Evaluation of creep in thermoplastic encapsulant materials deployed outdoors

Published: September 13, 2012

By Michael D. Kempe, Scientist. National Renewable Energy Laboratory; David C. Miller, National Renewable Energy Laboratory; John H. Wohlgemuth, Principle Scientist in PV Reliability, National Renewable Energy Laboratory; Sarah R. Kurtz, National Renewable Energy Laboratory; John M. Moseley, National Renewable Energy Laboratory; Qurat (Annie) Shah, Arizona State University Polytechnic; Govindasamy Tamizhmani, Professor, Arizona State University Polytechnic; Keiichiro Sakurai, National Renewable Energy Laboratory and National Institute of Advanced Industrial Science and Technology; Masanao Inoue, National Institute of Advanced Industrial Science and Technology; Takuya Doi, Senior Researcher, National Institute of Advanced Industrial Science and Technology; Atsushi Masuda, Team Leader, National Institute of Advanced Industrial Science and Technology; Sam L. Samuels, DuPont Company; Crystal E. Vanderpan, Principal Engineer for PV Materials and Printed Circuit Technologies, Underwriters Laboratories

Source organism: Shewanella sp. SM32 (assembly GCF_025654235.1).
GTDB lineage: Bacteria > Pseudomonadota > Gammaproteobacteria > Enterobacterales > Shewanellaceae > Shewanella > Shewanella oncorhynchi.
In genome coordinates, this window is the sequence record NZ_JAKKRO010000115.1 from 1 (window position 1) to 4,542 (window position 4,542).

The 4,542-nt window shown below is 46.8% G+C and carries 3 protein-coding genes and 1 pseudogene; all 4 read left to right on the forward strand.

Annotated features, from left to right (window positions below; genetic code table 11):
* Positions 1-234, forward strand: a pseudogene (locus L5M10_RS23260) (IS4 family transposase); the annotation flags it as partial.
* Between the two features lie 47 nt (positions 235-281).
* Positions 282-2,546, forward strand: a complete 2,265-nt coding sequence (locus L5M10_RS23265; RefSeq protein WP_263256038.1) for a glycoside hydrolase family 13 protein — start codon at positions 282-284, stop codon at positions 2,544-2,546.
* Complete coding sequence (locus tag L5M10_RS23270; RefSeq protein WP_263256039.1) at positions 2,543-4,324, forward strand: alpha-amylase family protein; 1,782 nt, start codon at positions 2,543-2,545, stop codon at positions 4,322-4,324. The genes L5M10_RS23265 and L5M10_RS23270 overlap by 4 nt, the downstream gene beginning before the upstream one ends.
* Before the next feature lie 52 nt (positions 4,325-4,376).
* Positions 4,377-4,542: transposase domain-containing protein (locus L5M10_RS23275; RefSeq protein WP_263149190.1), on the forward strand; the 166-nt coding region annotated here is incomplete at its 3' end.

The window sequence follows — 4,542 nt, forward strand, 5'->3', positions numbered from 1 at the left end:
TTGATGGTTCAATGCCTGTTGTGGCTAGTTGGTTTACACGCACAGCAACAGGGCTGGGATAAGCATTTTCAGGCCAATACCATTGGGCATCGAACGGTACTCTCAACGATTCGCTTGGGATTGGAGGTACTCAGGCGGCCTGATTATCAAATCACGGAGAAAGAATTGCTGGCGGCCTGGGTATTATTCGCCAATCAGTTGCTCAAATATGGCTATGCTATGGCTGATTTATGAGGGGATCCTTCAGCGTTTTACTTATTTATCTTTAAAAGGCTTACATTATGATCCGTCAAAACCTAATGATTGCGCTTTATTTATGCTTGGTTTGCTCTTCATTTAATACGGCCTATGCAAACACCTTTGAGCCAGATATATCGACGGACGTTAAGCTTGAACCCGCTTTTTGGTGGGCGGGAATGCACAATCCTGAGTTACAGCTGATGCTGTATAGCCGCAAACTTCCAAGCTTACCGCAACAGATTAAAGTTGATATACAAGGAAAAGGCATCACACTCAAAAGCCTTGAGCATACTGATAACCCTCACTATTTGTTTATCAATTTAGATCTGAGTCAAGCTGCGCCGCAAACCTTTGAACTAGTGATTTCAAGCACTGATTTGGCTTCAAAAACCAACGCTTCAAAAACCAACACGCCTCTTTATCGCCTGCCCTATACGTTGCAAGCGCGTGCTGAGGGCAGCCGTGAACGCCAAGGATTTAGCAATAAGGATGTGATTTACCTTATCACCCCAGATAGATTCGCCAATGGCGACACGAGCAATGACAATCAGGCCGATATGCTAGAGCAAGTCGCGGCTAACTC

There has been recent interest in the use of thermoplastic encapsulant materials in photovoltaic modules to replace chemically cross-linked materials, for example ethylene-vinyl acetate. The related motivations include the desire to reduce lamination time or temperature, to use less moisture-permeable materials, and to use materials with better corrosion characteristics or improved electrical resistance. However, the use of any thermoplastic material in a hightemperature environment raises safety and performance concerns, as the standardized tests do not currently include exposure of the modules to temperatures in excess of 85°C, even though fielded modules may experience temperatures above 100°C. Eight pairs of crystalline silicon modules and eight pairs of glass/encapsulation/glass thin-film mock modules were constructed using different encapsulant materials, of which only two were designed to chemically cross-link. One module set with insulation on the back side was exposed outdoors in Arizona in the summer, and an identical set was exposed in environmental chambers. High-precision creep measurements (±20μm) and performance measurements indicated that, despite many of these polymeric materials being in the melt state during outdoor deployment, there was very little creep because of the high viscosity of the materials, the temperature heterogeneity across the modules, and the formation of chemical cross-links in many of the encapsulants as they aged. In the case of the crystalline silicon modules, the physical restraint of the backsheet reduced the creep further.

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